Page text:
In 1975, twenty-one-year-old, Wyoming-raised photographer Penny Wolin checked into a pay-by-the-week residential hotel on a faded stretch of Hollywood Boulevard, and began to make portraits of her neighbors.
Guest Register is not an inventory of transitory souls, but a benediction from them, “a permanent amulet,” as Wolin says, to keep the unfeeling at bay, and dreams close at hand.
Penny Wolin also known as Penny Diane Wolin is an American portrait photographer and trained as a visual anthropologist. Known for her documentary and conceptual photographs, she has completed commissions for major corporations, national magazines and private collectors.
Penny has been honored to photograph such great American icons as Annie Leibovitz, George Burns, Charlton Heston, Ursula K. Le Guin, Ansel Adams, Lester Rodney and Robert Frank. Her seminal book and exhibition, The Jews of Wyoming: Fringe of the Diaspora was hailed by Library Journal as “a unique and important contribution to our understanding of Jewish life in the United States.” Kirkus Reviews recently bestowed upon Wolin’s exhaustive book, Descendants of Light: American Photographers of Jewish Ancestry, the coveted Kirkus Star, one of the most prestigious designations of excellence in the book industry. “A rich, well-documented collection for students of photography and Jewish culture.”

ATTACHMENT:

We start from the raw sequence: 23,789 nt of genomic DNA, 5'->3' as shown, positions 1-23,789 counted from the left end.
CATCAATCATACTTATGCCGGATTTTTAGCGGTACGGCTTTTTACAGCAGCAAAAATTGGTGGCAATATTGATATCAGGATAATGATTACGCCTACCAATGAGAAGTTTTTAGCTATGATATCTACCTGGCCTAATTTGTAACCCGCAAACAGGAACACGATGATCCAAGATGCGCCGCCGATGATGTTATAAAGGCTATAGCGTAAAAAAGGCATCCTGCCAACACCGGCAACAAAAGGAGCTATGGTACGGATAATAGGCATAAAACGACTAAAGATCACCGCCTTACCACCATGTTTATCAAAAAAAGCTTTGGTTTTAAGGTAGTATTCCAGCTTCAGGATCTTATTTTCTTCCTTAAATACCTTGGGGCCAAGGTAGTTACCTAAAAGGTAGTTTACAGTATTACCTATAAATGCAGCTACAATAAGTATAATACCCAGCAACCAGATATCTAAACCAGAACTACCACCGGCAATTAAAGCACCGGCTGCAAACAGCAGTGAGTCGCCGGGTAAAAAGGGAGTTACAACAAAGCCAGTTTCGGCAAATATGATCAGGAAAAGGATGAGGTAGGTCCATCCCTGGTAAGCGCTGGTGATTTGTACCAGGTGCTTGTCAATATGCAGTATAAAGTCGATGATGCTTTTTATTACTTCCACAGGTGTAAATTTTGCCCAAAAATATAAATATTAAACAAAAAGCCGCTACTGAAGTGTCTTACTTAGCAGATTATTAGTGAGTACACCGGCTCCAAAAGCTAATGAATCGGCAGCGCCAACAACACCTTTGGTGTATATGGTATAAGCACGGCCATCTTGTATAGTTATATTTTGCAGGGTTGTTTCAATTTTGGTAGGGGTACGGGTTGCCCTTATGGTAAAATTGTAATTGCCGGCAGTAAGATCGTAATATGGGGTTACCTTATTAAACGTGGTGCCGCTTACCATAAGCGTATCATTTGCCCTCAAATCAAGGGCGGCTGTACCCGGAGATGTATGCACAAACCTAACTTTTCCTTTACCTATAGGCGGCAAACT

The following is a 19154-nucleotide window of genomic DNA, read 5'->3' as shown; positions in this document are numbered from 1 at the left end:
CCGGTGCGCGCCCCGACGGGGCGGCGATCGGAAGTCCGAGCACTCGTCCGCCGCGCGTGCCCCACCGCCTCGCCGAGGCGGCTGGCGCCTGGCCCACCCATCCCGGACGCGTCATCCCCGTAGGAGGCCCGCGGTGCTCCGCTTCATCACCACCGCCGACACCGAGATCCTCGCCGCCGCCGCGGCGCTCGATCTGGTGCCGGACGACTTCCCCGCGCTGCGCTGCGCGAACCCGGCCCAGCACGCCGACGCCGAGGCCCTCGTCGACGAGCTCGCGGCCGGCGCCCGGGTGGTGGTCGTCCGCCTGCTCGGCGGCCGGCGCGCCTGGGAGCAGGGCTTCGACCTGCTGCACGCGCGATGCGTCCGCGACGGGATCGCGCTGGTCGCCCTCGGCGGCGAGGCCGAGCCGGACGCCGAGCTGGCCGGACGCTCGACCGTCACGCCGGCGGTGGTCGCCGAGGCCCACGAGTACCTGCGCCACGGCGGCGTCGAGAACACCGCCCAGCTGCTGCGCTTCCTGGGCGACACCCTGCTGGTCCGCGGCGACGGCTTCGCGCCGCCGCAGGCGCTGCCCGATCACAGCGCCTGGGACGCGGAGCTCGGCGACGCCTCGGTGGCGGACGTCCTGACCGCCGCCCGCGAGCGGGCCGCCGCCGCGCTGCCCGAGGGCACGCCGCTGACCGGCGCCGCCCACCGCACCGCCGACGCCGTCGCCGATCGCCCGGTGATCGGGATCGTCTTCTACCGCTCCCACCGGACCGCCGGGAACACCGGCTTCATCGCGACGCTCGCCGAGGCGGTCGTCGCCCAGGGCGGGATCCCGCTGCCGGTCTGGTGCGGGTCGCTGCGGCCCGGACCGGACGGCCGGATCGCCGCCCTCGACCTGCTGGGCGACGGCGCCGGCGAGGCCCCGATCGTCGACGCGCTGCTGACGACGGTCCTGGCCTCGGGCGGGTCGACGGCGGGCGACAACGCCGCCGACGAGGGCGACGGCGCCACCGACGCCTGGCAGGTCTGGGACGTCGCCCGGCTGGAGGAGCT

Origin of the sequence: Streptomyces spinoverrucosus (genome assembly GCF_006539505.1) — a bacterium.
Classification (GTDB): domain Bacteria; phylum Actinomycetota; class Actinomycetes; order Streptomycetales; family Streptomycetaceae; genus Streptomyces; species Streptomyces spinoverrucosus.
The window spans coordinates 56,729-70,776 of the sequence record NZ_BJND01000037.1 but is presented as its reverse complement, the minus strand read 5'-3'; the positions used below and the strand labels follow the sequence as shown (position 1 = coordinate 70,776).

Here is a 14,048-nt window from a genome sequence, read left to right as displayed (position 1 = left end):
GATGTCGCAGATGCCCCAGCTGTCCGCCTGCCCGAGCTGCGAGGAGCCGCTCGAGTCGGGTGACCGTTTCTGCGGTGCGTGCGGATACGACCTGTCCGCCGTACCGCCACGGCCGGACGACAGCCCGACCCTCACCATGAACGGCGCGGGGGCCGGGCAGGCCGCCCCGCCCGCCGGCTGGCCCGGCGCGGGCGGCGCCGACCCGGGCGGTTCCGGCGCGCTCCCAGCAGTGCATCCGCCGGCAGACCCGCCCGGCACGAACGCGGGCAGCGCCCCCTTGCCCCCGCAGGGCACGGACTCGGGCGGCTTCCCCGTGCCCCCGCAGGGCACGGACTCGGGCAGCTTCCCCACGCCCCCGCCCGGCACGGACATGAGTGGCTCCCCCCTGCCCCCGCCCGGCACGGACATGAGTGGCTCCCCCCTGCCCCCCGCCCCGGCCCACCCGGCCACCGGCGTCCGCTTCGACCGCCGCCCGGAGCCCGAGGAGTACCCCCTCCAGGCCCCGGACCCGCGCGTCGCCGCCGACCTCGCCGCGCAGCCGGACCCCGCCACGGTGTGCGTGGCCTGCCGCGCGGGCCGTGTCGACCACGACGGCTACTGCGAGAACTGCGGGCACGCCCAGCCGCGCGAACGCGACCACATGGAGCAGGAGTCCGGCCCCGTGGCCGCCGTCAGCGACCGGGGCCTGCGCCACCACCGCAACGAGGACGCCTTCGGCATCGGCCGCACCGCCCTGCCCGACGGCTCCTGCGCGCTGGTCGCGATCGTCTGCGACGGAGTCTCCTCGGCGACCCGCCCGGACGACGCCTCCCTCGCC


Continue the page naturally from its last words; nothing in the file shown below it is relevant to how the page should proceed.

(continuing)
“It is an interesting thing about photography,” says Wolin. “A photograph can definitely be worth a thousand words, but match a few words with one good photograph and you have told the whole story.”